When I export a still image from a 4K video, the image is only around 588K. How do I get a 4MB and larger sized still?
Are you using File > Export > Frame from the main menu?
Yes, File>Export>Frame. I have also tried the stills option that creates a lot of copies in sequential numbers. No luck either way. I thought a still from a 4k video would be a high resolution image, at least 8MB or so.
What is the resolution (Video Mode) of your project?
I tested with a 4k video in a 4k project and the exported image (PNG format) was about 9MB
If I use the same 4k video in a 1080p project, the exported image is less than 2MB (1920x1080)
In a 720p project, the exported image is about 1.2MB (1280x720)
I was exporting as jpeg. Is PNG a better format? My project file is 4k with a 4k video. I will try PNG format.
Is that the BOA building in Atlanta?
Google search result:
The biggest advantage of PNG over JPEG is that the compression is lossless, meaning there is no loss in quality each time it is opened and saved again. PNG also handles detailed, high-contrast images well.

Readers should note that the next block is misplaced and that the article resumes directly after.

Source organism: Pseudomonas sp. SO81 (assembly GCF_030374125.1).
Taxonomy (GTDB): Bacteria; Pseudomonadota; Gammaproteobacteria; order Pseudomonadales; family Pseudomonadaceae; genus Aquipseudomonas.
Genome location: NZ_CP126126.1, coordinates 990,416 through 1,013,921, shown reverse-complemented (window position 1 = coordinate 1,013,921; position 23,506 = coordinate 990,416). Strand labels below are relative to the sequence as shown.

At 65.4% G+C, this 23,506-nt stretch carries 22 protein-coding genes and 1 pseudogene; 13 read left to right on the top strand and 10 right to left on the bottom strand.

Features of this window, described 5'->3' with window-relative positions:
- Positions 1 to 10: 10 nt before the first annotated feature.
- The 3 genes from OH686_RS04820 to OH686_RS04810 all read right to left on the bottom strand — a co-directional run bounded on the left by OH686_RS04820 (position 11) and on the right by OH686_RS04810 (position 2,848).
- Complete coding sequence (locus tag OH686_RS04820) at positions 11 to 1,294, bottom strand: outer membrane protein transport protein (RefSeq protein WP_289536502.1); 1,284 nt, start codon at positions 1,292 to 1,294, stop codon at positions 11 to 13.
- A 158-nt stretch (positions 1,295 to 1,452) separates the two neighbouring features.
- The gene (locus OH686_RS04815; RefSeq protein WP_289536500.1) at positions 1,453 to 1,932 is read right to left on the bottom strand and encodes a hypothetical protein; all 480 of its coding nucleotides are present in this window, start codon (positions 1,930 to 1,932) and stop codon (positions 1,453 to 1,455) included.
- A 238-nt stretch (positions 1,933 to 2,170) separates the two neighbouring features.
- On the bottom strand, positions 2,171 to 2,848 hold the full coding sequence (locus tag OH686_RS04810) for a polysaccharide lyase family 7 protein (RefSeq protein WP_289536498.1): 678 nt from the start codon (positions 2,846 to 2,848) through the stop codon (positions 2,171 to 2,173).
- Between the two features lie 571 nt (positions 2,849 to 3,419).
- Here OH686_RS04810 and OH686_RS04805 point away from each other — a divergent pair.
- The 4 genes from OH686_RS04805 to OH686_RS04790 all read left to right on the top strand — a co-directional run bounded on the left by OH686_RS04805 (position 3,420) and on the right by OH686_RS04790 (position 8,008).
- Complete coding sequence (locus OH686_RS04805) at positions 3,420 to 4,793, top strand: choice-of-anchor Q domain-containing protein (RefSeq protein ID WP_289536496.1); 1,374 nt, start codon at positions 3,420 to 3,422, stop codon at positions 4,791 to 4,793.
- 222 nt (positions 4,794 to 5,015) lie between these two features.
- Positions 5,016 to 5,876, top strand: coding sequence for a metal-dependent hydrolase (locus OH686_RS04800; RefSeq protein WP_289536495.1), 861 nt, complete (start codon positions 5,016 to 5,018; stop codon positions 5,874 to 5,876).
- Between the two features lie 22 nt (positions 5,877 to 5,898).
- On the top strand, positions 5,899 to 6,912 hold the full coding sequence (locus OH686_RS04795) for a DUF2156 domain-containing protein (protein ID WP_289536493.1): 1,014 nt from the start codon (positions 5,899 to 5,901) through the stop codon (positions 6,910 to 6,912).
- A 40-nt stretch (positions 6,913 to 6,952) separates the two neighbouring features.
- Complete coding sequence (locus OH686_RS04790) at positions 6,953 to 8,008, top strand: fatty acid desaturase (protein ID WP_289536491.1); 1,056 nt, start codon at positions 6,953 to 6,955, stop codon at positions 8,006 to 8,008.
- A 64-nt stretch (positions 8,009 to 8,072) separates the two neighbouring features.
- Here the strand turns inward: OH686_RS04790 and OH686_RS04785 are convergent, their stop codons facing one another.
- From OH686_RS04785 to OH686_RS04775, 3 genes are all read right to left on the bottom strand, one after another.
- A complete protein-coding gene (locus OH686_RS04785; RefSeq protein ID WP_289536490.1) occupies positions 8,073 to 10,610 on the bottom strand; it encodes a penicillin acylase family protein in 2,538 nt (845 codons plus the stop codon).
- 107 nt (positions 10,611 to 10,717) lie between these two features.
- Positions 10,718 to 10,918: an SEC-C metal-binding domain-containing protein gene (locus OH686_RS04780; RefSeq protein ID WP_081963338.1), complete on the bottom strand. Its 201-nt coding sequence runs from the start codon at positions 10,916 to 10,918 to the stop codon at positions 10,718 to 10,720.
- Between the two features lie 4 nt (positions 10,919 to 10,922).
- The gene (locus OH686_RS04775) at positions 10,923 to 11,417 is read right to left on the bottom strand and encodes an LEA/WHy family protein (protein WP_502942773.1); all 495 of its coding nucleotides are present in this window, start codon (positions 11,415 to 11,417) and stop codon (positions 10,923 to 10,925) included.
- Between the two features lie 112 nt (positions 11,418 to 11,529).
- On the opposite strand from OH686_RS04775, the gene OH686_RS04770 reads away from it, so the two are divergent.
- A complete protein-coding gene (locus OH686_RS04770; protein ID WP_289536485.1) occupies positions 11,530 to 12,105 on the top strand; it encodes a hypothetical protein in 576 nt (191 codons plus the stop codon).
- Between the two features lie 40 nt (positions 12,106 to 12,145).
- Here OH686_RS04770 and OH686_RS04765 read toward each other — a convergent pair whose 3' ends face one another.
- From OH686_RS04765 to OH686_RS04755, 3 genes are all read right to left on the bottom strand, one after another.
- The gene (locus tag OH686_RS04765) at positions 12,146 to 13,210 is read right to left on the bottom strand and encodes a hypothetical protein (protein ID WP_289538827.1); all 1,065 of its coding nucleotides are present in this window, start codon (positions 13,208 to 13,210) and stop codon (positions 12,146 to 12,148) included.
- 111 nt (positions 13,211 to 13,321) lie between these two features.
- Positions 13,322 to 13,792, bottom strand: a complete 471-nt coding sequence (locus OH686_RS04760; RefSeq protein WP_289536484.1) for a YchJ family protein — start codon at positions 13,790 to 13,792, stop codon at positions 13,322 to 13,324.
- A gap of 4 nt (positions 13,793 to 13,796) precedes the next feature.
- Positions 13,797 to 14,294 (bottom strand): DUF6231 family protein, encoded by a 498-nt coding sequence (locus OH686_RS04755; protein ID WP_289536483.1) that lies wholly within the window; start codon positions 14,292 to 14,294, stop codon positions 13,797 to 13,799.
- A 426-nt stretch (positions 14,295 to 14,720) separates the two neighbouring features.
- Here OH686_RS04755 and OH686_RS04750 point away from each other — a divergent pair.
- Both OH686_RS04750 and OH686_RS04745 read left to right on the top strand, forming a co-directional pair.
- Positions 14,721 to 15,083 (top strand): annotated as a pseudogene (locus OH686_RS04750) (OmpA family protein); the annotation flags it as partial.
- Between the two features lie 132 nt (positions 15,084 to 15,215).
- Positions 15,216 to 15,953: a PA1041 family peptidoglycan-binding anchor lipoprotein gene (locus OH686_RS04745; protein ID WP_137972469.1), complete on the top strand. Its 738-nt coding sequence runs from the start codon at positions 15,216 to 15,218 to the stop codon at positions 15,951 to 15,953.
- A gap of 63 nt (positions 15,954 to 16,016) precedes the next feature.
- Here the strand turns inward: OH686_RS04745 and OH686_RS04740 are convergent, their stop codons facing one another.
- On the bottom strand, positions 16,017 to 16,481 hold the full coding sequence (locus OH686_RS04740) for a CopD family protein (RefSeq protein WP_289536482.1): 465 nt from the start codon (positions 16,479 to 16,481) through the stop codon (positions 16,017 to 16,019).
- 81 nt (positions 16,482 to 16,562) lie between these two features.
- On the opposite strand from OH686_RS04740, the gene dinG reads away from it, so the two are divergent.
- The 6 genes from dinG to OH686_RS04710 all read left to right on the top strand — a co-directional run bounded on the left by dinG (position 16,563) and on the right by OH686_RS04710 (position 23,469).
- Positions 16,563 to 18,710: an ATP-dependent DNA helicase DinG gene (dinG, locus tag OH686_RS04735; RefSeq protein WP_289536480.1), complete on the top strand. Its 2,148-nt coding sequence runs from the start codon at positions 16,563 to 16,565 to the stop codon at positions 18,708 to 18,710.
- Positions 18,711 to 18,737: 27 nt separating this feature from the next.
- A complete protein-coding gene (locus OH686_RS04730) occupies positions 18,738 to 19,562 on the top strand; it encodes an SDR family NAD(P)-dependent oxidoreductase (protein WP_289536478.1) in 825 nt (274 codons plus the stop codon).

No idea. It’s a video downloaded from Pexels.com
Thanks, I’ll try saving as PNG.
I exported a frame to the JPG format (4K project).
Yes, and I just saved one as a PNG and over over 3MB. Starting the head in the right direction.
Why does the filesize matter ?
The filesize depend on the number of pixels, the algorithm used to compress the data , the content of the frame
PNG is lossless, JPG is not, so JPG can compress to lower filesize, without you can see any difference, but it depend on what is in the frame and how good the quallity of the source footage
+1 what @TimLau said. The file size is immaterial. PNG is lossless, but it is compressed as well. A black screen will compress much smaller than a picture of a tropical island, for both JPEG and PNG, because the black screen is easier to encode.
A UHD or 4k video image is only about 8 megapixels with sub-sampled chrominance, and depending on the camera you use, may have a low percentage of I frames and a lower shutter speed than used for sharp stills. So don’t expect too much.
But to answer your question, JPEG is a DCT based encoder - the file size required for a given quality setting depends on the amount of fine detail in the image.
If you really need a larger filesize for some reason you could convert the PNG to a (uncompressed) BMP.